While beneficiary designation forms are somewhat rigid, governed by the options they present, trusts are a testament to flexibility. They can be tailored to specific needs, potential scenarios and unique family dynamics. This flexibility is particularly beneficial when thinking long-term — today’s ideal plan might not fit the landscape a decade down the line. Trusts can better adapt to these uncharted waters.

Why is having a will important?

Wills have been used for centuries as instruments to express a person's final wishes. From determining how one's estate will be distributed to specifying guardians for minor children, a will remains an indispensable legal document in the realm of estate planning. While some may consider a will to be just another formality, its absence can have significant ramifications for both the deceased's estate and their loved ones.

Also, with all the advantages trusts and beneficiary designations offer, one might wonder about the relevance of wills. However, wills serve as an indispensable safety net. They act as a catch-all for assets that might not be covered by a trust or beneficiary designation, ensuring that no asset is left in limbo. A critical issue like guardianship for minor children is something trusts and beneficiary designations simply can't address. A will also can clearly outline how a person's assets are to be distributed upon their death. This clarity can eliminate the potential for disputes and misunderstandings among heirs and beneficiaries.

While often perceived as a morbid necessity, wills are truly about life, love and legacy. They ensure that one's values, decisions and desires are respected even after they're gone. The absence of a will can plunge families into legal and emotional turmoil, underscoring the document's indispensable nature. Crafting a comprehensive will, with the guidance of legal professionals, is a pivotal step in responsible estate planning. It stands as a testament to foresight, care and the enduring commitment to loved ones and cherished causes.


While it's enticing to boil estate planning down to simplistic choices for the sake of efficiency, the nuanced nature of life requires a more detailed approach. Trusts, with their adaptability and control, often offer a robust solution for those who want to ensure their legacy is not only preserved but also benefits their loved ones in the most efficient and appropriate manner.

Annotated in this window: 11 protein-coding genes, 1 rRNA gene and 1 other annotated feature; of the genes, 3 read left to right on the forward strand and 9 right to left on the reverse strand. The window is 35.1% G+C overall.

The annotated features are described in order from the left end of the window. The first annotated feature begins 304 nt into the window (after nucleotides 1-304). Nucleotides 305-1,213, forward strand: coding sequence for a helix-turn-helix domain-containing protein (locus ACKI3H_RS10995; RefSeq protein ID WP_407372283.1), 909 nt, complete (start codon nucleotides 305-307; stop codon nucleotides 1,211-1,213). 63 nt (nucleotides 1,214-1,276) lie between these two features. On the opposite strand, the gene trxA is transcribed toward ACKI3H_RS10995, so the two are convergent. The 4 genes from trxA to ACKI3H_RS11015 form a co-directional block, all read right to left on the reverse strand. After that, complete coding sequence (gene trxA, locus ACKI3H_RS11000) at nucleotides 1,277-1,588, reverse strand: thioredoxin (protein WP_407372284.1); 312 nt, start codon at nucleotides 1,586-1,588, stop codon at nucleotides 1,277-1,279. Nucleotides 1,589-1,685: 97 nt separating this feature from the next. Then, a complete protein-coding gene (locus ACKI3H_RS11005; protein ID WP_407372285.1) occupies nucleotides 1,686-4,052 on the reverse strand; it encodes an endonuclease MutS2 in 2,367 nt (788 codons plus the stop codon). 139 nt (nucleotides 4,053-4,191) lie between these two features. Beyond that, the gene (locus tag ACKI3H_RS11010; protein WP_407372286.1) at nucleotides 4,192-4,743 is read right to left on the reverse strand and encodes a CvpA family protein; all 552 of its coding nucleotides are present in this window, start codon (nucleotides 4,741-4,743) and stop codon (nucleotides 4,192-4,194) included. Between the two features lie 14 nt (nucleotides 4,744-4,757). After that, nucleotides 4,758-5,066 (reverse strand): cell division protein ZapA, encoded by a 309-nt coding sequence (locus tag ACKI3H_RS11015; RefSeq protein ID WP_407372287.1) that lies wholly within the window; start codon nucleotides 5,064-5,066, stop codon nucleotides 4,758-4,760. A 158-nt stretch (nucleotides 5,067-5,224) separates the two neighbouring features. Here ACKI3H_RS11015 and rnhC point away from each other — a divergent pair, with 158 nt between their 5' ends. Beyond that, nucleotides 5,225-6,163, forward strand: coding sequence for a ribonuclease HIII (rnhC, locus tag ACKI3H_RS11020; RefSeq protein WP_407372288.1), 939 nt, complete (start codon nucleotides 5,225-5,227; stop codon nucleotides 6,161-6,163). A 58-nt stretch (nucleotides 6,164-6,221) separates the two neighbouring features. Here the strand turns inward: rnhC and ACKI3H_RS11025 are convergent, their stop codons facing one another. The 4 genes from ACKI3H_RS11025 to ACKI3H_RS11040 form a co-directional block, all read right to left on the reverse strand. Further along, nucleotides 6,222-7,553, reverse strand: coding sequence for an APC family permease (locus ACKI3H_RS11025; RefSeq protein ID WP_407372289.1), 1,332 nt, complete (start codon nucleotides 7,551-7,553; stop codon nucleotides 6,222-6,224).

However, this doesn’t diminish the importance of beneficiary designations and wills. Each serves its purpose, and a balanced combination ensures that your estate plan is both comprehensive and precise. After all, it's not just about transferring assets — it's about securing the future for those you cherish the most.

How do I create an estate plan?

There are numerous options and scenarios to consider when developing an estate plan that protects your legacy and achieves your objectives, and important decisions should be made with the advice of qualified lawyers and financial experts. Membership with Legacy Assurance Plan provides members with valuable resources and guidance to develop comprehensive estate plans that take life's contingencies into consideration and leave a positive impact for generations to come. Legacy Assurance Plan members also receive peace of mind that a team of trusted, experienced professionals will assist them in developing legal, financial and tax strategies that will meet their needs today and for years to come through periodic reviews.

This article is published by Legacy Assurance Plan and is intended for general informational purposes only. Some information may not apply to your situation. It does not, nor is it intended, to constitute legal advice. You should consult with an attorney regarding any specific questions about probate, living probate or other estate planning matters. Legacy Assurance Plan is an estate planning services company and is not a lawyer or law firm and is not engaged in the practice of law. For more information about this and other estate planning matters visit our website at